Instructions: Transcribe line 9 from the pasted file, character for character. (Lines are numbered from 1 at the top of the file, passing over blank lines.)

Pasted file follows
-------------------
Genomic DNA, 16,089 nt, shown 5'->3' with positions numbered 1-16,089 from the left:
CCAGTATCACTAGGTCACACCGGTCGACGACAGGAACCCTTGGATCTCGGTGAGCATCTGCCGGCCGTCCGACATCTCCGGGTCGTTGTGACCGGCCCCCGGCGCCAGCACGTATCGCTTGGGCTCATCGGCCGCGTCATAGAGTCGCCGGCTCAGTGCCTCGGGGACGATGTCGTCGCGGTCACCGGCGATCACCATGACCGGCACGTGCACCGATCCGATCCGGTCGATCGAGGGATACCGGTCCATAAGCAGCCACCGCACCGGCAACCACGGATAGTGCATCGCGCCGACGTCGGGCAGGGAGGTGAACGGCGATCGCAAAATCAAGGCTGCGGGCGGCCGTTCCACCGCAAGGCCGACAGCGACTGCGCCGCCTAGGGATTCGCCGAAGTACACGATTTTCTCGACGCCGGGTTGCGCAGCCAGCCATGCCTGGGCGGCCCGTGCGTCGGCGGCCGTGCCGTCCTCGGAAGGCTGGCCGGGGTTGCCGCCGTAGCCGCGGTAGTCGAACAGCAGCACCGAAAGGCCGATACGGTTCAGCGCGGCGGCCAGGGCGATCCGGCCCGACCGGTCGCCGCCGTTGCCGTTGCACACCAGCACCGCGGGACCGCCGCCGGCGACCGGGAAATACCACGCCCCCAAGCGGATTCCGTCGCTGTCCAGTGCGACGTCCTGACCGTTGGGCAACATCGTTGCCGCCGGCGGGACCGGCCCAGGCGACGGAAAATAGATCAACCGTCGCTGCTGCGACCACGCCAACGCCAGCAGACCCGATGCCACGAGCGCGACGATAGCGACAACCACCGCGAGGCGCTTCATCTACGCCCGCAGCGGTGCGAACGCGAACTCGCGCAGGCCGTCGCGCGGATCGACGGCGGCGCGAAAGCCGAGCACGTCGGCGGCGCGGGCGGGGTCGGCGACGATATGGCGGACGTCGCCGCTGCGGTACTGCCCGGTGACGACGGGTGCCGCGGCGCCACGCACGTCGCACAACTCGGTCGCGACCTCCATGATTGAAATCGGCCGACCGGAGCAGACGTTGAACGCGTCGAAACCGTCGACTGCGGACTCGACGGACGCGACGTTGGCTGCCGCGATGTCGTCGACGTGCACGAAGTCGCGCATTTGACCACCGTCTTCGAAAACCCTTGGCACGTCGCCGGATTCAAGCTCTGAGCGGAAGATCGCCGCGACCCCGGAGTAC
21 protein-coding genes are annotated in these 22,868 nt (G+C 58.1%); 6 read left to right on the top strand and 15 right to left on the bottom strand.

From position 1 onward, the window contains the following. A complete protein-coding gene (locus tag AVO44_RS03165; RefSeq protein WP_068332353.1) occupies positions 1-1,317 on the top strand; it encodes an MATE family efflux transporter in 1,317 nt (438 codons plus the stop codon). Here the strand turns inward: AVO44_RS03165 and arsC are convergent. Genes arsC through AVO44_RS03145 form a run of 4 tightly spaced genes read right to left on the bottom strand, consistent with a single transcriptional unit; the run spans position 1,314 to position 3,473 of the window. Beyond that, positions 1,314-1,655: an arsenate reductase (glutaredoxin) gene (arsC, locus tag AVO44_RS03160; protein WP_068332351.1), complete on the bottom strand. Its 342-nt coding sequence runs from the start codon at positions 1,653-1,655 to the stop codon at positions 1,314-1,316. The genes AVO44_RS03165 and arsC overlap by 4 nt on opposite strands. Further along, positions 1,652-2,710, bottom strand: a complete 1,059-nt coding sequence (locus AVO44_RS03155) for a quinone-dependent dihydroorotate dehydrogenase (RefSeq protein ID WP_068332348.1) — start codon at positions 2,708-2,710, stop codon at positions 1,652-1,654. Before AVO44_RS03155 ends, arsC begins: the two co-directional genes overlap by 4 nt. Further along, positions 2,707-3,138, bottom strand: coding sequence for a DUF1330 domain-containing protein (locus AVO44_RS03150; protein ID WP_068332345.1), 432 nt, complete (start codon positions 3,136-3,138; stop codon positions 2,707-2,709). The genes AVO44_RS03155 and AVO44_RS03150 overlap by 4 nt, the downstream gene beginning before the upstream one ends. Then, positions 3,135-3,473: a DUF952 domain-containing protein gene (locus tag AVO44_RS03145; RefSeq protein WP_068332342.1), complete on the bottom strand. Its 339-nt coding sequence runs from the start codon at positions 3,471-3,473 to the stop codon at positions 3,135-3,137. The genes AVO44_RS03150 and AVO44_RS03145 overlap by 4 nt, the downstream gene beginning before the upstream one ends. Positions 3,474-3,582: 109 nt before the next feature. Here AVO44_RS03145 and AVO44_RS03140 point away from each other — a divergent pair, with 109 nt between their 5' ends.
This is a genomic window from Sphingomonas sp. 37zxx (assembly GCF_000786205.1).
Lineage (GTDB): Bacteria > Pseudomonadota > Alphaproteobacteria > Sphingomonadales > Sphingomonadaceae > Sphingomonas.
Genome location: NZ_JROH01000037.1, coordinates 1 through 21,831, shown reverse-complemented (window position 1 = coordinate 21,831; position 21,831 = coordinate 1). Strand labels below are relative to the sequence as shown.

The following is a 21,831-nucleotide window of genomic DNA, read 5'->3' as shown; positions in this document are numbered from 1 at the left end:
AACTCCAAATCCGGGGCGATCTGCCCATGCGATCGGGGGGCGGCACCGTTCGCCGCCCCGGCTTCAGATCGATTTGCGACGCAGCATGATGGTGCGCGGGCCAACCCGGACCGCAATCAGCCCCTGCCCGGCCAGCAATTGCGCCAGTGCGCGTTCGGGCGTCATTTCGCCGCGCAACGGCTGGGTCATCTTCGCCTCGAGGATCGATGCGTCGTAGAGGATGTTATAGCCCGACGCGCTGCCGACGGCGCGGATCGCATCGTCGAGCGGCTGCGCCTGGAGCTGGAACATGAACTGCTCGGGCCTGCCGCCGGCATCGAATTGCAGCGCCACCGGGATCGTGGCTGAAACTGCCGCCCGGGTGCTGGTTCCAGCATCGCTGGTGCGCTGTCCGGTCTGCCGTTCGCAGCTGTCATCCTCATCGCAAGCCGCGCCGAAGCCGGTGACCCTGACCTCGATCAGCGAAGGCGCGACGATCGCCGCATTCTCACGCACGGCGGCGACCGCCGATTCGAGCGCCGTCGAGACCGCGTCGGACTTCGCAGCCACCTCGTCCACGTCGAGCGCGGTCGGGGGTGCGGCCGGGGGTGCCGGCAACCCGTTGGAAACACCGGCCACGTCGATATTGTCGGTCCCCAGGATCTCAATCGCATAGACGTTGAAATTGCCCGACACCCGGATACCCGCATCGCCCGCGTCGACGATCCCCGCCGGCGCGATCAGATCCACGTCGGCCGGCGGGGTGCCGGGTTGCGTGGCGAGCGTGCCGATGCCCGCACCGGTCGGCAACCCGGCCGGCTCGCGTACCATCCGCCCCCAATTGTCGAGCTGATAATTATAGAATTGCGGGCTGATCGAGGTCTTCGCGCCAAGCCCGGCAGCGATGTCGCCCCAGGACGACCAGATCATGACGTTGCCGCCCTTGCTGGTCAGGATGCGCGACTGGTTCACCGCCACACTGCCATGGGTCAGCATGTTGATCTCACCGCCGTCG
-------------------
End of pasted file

AACTCCAAATCCGGGGCGATCTGCCCATGCGATCGGGGGGCGGCACCGTTCGCCGCCCCGGCTTCAGATCGATTTGCGACGCAGCATGATGGTGCGCGGGCCAACCCGGACCGCAATCAGCCCCTGCCCGGCCAGCAATTGCGCCAGTGCGCGTTCGGGCGTCATTTCGCCGCGCAACGGCTGGGTCATCTTCGCCTCGAGGATCGATGCGTCGTAGAGGATGTTATAGCCCGACGCGCTGCCGACGGCGCGGATCGCATCGTCGAGCGGCTGCGCCTGGAGCTGGAACATGAACTGCTCGGGCCTGCCGCCGGCATCGAATTGCAGCGCCACCGGGATCGTGGCTGAAACTGCCGCCCGGGTGCTGGTTCCAGCATCGCTGGTGCGCTGTCCGGTCTGCCGTTCGCAGCTGTCATCCTCATCGCAAGCCGCGCCGAAGCCGGTGACCCTGACCTCGATCAGCGAAGGCGCGACGATCGCCGCATTCTCACGCACGGCGGCGACCGCCGATTCGAGCGCCGTCGAGACCGCGTCGGACTTCGCAGCCACCTCGTCCACGTCGAGCGCGGTCGGGGGTGCGGCCGGGGGTGCCGGCAACCCGTTGGAAACACCGGCCACGTCGATATTGTCGGTCCCCAGGATCTCAATCGCATAGACGTTGAAATTGCCCGACACCCGGATACCCGCATCGCCCGCGTCGACGATCCCCGCCGGCGCGATCAGATCCACGTCGGCCGGCGGGGTGCCGGGTTGCGTGGCGAGCGTGCCGATGCCCGCACCGGTCGGCAACCCGGCCGGCTCGCGTACCATCCGCCCCCAATTGTCGAGCTGATAATTATAGAATTGCGGGCTGATCGAGGTCTTCGCGCCAAGCCCGGCAGCGATGTCGCCCCAGGACGACCAGATCATGACGTTGCCGCCCTTGCTGGTCAGGATGCGCGACTGGTTCACCGCCACACTGCCATGGGTCAGCATGTTGATCTCACCGCCGTCG